On Call with Dr. Pepe
It was 1961 when my mother was screaming the name Joseph repeatedly while she was in labor at St. Margaret’s in Boston. After she delivered, the obstetrician went to tell my father the great news. He introduced himself, and called my father Joseph. My father said his name was Pasquale, not Joseph. My father told me later that the doctor was awkwardly embarrassed that my mother was calling out another man’s name until he told the obstetrician that she often called on St. Joseph in times of pain and stress. Up until then, my parents hadn’t decided on my name. While I’ll never live up to St. Joseph, it’s nice to shoot for such a high bar!
The month of March is dedicated to St. Joseph. Joseph was the husband of the Blessed Virgin Mary and the foster father of Jesus. St. Joseph is invoked as patron for many causes. He is the patron of the universal Church. He is the patron of the dying because Jesus and Mary were at his deathbed. He is also the patron of fathers and workers. In some communities, it is traditional to wear red clothing and eat a Neapolitan pastry, known as a zeppola, on St. Joseph's Day, which is March 19. Everything Italian seems to boil down to food in some way, shape or form. I, myself, am a foodie. I relish any chance I have to enjoy an Italian pastry. (I prefer cannoli.)
St. Joseph is also the patron saint of Sicily, and many Italian-American communities give thanks to him for preventing famine, so giving food to the needy is also a common St. Joseph's Day custom. But of course, hunger and food insecurity are problems that many people face all year long.
That’s why, at Catholic Medical Center, we recently opened a Preventative Food Pantry for our patients with help from Catholic Charities New Hampshire’s NH Food Bank and the Parish of the Transfiguration in Manchester. The genesis for the Preventative Food Pantry grew out of a conversation I had with NH Food Bank Executive Director Eileen Liponis in late 2017. Eileen heard about Boston Medical Center’s Preventative Food Pantry, which opened in 2001 with the purpose of addressing nutrition-related illness and helping undernourished, low-income patients. Patients are referred by their primary care providers, who write a “prescription” for supplemental foods that best promote physical health, prevent future illness and facilitate recovery.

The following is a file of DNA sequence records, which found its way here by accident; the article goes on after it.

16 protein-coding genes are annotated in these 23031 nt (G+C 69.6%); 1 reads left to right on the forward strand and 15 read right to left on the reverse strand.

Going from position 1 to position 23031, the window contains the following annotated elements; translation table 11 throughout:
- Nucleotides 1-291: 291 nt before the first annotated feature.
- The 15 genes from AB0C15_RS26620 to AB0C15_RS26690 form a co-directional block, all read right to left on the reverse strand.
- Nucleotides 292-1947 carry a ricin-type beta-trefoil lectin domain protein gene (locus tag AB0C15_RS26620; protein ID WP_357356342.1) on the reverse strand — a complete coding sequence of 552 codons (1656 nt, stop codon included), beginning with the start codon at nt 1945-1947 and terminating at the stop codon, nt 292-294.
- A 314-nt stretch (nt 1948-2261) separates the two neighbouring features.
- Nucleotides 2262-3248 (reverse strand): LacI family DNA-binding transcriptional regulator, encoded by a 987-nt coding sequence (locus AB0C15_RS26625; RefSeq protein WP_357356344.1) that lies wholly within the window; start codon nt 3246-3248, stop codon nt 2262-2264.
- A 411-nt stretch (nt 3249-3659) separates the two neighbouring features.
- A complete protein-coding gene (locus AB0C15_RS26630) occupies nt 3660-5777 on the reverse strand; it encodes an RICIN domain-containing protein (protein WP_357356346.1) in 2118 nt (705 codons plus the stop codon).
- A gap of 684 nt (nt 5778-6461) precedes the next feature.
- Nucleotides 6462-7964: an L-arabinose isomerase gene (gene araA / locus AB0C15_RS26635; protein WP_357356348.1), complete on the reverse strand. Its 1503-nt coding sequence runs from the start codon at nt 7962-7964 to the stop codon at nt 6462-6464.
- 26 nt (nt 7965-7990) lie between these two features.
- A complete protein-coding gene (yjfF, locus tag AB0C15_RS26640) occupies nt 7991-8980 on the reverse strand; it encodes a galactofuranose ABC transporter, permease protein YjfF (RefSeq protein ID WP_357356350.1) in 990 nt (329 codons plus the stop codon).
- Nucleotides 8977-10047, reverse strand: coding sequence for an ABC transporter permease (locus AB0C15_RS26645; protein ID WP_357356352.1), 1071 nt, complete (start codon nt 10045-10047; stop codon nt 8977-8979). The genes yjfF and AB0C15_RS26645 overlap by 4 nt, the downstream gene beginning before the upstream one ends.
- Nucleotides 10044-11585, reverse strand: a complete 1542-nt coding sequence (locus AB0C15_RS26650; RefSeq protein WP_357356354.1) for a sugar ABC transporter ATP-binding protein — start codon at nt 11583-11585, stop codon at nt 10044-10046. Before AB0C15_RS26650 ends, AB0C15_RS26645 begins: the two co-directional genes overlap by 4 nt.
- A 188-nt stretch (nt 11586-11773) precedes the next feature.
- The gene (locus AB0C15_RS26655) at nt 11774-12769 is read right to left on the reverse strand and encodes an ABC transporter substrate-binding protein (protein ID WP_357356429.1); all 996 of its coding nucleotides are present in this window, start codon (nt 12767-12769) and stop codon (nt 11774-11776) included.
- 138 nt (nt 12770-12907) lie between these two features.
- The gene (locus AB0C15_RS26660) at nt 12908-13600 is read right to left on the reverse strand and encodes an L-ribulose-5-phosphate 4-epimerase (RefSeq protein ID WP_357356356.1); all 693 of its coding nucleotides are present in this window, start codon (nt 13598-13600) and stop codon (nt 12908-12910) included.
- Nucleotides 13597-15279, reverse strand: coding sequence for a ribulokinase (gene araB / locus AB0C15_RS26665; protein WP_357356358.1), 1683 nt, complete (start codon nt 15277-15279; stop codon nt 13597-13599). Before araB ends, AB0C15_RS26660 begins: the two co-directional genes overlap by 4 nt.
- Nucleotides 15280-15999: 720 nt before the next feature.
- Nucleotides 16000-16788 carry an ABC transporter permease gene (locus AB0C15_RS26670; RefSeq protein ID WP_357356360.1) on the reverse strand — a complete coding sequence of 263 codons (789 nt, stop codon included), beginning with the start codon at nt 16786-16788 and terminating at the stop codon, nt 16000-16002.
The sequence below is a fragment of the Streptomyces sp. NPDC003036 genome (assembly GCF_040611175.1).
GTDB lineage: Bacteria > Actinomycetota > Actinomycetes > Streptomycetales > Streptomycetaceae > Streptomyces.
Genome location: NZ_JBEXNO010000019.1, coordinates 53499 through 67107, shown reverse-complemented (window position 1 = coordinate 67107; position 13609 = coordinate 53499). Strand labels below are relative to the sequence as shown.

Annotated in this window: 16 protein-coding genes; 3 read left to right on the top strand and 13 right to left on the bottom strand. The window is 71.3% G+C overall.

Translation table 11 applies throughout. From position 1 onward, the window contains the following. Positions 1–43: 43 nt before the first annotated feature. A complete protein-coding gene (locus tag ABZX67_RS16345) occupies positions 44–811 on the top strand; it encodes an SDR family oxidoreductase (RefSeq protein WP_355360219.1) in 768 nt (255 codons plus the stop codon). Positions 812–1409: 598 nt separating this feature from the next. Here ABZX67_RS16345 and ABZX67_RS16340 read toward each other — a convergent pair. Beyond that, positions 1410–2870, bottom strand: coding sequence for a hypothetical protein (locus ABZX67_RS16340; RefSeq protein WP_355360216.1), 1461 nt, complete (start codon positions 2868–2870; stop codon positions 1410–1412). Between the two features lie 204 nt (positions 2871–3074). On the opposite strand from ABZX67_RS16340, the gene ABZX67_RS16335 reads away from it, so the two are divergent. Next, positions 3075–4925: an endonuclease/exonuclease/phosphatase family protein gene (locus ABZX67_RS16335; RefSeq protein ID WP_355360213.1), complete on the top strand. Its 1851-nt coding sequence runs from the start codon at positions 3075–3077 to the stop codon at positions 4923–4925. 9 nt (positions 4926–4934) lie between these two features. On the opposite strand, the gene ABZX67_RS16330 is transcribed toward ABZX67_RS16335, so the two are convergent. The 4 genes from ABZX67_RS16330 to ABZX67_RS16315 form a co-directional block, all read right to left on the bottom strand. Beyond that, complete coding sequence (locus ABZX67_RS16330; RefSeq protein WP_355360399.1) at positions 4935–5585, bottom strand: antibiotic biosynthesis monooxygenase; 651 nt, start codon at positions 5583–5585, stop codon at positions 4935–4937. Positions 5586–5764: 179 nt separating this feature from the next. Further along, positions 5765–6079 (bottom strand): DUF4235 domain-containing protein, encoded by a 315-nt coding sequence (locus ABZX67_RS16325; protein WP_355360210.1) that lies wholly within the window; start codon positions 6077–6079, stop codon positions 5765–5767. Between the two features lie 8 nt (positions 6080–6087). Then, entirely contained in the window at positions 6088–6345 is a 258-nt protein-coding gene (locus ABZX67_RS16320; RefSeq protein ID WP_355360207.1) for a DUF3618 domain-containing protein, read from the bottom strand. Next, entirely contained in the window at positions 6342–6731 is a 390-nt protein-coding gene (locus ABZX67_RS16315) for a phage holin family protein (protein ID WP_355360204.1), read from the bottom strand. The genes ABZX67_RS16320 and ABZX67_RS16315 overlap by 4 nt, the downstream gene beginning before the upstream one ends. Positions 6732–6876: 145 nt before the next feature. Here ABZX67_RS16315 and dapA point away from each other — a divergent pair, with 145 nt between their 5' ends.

This idea really resonated with me given the challenges I saw my patients face when I was a primary care physician: patients struggled with food insecurity and dietary restrictions related to illnesses like diabetes and congestive heart failure.
While we at CMC were eager to start our own Preventative Food Pantry, we didn’t have the space to do it alone. A natural partner was the Parish of the Transfiguration, which already had a food pantry. A grant from the Bishop’s Charitable Assistance Fund and the generosity of CMC’s employee giving campaign enabled us to buy a new refrigerator and freezer to meet increasing food storage needs.
We opened our doors in January 2019 and served over 60 CMC patients and their families in the first year. Our prescriptions nearly doubled during the last three months of 2019. We anticipate that 2020 will prove to be a year when even more of our patients will get the foods they need to live healthier lives.
St. Joseph is truly smiling down upon us as we meet the nutritional needs of our patients!
Dr. Joseph Pepe is the president and CEO of CMC Healthcare System: Catholic Medical Center, New England Heart & Vascular Institute, and several subsidiaries. He and his wife reside in Manchester.